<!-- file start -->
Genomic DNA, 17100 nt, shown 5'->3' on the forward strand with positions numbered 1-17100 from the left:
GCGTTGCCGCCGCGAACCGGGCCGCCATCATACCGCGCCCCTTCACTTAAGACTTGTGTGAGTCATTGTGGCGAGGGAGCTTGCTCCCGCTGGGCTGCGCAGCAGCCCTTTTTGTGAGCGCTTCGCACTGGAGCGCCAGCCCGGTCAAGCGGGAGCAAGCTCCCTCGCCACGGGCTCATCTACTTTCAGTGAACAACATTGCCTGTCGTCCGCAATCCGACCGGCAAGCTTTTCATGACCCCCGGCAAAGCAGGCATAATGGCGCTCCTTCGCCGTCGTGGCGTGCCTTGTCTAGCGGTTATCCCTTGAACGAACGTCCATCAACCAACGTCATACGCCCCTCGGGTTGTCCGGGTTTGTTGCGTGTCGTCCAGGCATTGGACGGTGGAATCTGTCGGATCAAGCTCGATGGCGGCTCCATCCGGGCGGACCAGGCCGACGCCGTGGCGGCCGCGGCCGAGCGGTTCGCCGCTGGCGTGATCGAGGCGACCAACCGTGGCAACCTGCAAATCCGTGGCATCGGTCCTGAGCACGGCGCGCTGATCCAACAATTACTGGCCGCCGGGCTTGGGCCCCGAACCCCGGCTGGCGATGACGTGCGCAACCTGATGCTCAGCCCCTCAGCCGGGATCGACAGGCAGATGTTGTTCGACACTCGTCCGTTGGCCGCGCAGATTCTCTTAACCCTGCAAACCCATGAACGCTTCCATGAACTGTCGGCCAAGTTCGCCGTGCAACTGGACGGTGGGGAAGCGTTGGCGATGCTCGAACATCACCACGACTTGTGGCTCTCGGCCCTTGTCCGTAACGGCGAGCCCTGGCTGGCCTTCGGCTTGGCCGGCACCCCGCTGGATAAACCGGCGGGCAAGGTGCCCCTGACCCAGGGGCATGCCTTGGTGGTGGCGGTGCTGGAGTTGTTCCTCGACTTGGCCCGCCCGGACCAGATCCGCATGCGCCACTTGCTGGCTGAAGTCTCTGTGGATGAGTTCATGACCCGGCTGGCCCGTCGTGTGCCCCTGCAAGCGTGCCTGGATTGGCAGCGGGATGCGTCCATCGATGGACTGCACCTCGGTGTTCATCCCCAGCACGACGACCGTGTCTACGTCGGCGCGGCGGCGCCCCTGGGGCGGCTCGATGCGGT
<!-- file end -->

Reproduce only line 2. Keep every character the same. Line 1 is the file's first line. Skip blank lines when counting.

GCGTTGCCGCCGCGAACCGGGCCGCCATCATACCGCGCCCCTTCACTTAAGACTTGTGTGAGTCATTGTGGCGAGGGAGCTTGCTCCCGCTGGGCTGCGCAGCAGCCCTTTTTGTGAGCGCTTCGCACTGGAGCGCCAGCCCGGTCAAGCGGGAGCAAGCTCCCTCGCCACGGGCTCATCTACTTTCAGTGAACAACATTGCCTGTCGTCCGCAATCCGACCGGCAAGCTTTTCATGACCCCCGGCAAAGCAGGCATAATGGCGCTCCTTCGCCGTCGTGGCGTGCCTTGTCTAGCGGTTATCCCTTGAACGAACGTCCATCAACCAACGTCATACGCCCCTCGGGTTGTCCGGGTTTGTTGCGTGTCGTCCAGGCATTGGACGGTGGAATCTGTCGGATCAAGCTCGATGGCGGCTCCATCCGGGCGGACCAGGCCGACGCCGTGGCGGCCGCGGCCGAGCGGTTCGCCGCTGGCGTGATCGAGGCGACCAACCGTGGCAACCTGCAAATCCGTGGCATCGGTCCTGAGCACGGCGCGCTGATCCAACAATTACTGGCCGCCGGGCTTGGGCCCCGAACCCCGGCTGGCGATGACGTGCGCAACCTGATGCTCAGCCCCTCAGCCGGGATCGACAGGCAGATGTTGTTCGACACTCGTCCGTTGGCCGCGCAGATTCTCTTAACCCTGCAAACCCATGAACGCTTCCATGAACTGTCGGCCAAGTTCGCCGTGCAACTGGACGGTGGGGAAGCGTTGGCGATGCTCGAACATCACCACGACTTGTGGCTCTCGGCCCTTGTCCGTAACGGCGAGCCCTGGCTGGCCTTCGGCTTGGCCGGCACCCCGCTGGATAAACCGGCGGGCAAGGTGCCCCTGACCCAGGGGCATGCCTTGGTGGTGGCGGTGCTGGAGTTGTTCCTCGACTTGGCCCGCCCGGACCAGATCCGCATGCGCCACTTGCTGGCTGAAGTCTCTGTGGATGAGTTCATGACCCGGCTGGCCCGTCGTGTGCCCCTGCAAGCGTGCCTGGATTGGCAGCGGGATGCGTCCATCGATGGACTGCACCTCGGTGTTCATCCCCAGCACGACGACCGTGTCTACGTCGGCGCGGCGGCGCCCCTGGGGCGGCTCGATGCGGT